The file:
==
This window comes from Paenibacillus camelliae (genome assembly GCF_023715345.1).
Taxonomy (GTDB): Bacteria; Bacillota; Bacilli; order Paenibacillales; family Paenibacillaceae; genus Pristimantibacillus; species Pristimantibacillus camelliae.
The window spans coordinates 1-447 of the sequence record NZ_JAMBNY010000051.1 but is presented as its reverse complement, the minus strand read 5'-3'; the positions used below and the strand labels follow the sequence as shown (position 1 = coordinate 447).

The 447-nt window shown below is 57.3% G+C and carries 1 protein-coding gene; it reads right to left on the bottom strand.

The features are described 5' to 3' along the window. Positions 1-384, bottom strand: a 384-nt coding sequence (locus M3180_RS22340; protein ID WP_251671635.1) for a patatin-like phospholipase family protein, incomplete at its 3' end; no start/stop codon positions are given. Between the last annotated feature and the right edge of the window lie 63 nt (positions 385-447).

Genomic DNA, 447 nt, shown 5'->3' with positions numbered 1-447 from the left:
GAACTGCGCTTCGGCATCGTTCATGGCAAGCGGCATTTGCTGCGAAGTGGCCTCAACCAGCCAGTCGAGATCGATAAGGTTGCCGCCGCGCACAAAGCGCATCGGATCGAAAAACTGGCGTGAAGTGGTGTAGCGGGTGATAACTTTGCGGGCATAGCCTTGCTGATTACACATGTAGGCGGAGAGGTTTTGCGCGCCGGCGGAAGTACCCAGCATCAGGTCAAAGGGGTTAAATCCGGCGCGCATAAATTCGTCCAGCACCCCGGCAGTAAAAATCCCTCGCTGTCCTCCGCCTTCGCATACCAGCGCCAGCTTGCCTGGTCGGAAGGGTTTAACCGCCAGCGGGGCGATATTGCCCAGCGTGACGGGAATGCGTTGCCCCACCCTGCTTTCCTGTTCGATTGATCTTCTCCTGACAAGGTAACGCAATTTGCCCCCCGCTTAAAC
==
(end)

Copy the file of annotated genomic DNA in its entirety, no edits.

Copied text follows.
This window comes from Paenibacillus camelliae (genome assembly GCF_023715345.1).
Taxonomy (GTDB): Bacteria; Bacillota; Bacilli; order Paenibacillales; family Paenibacillaceae; genus Pristimantibacillus; species Pristimantibacillus camelliae.
The window spans coordinates 1-447 of the sequence record NZ_JAMBNY010000051.1 but is presented as its reverse complement, the minus strand read 5'-3'; the positions used below and the strand labels follow the sequence as shown (position 1 = coordinate 447).

The 447-nt window shown below is 57.3% G+C and carries 1 protein-coding gene; it reads right to left on the bottom strand.

The features are described 5' to 3' along the window. Positions 1-384, bottom strand: a 384-nt coding sequence (locus M3180_RS22340; protein ID WP_251671635.1) for a patatin-like phospholipase family protein, incomplete at its 3' end; no start/stop codon positions are given. Between the last annotated feature and the right edge of the window lie 63 nt (positions 385-447).

Genomic DNA, 447 nt, shown 5'->3' with positions numbered 1-447 from the left:
GAACTGCGCTTCGGCATCGTTCATGGCAAGCGGCATTTGCTGCGAAGTGGCCTCAACCAGCCAGTCGAGATCGATAAGGTTGCCGCCGCGCACAAAGCGCATCGGATCGAAAAACTGGCGTGAAGTGGTGTAGCGGGTGATAACTTTGCGGGCATAGCCTTGCTGATTACACATGTAGGCGGAGAGGTTTTGCGCGCCGGCGGAAGTACCCAGCATCAGGTCAAAGGGGTTAAATCCGGCGCGCATAAATTCGTCCAGCACCCCGGCAGTAAAAATCCCTCGCTGTCCTCCGCCTTCGCATACCAGCGCCAGCTTGCCTGGTCGGAAGGGTTTAACCGCCAGCGGGGCGATATTGCCCAGCGTGACGGGAATGCGTTGCCCCACCCTGCTTTCCTGTTCGATTGATCTTCTCCTGACAAGGTAACGCAATTTGCCCCCCGCTTAAAC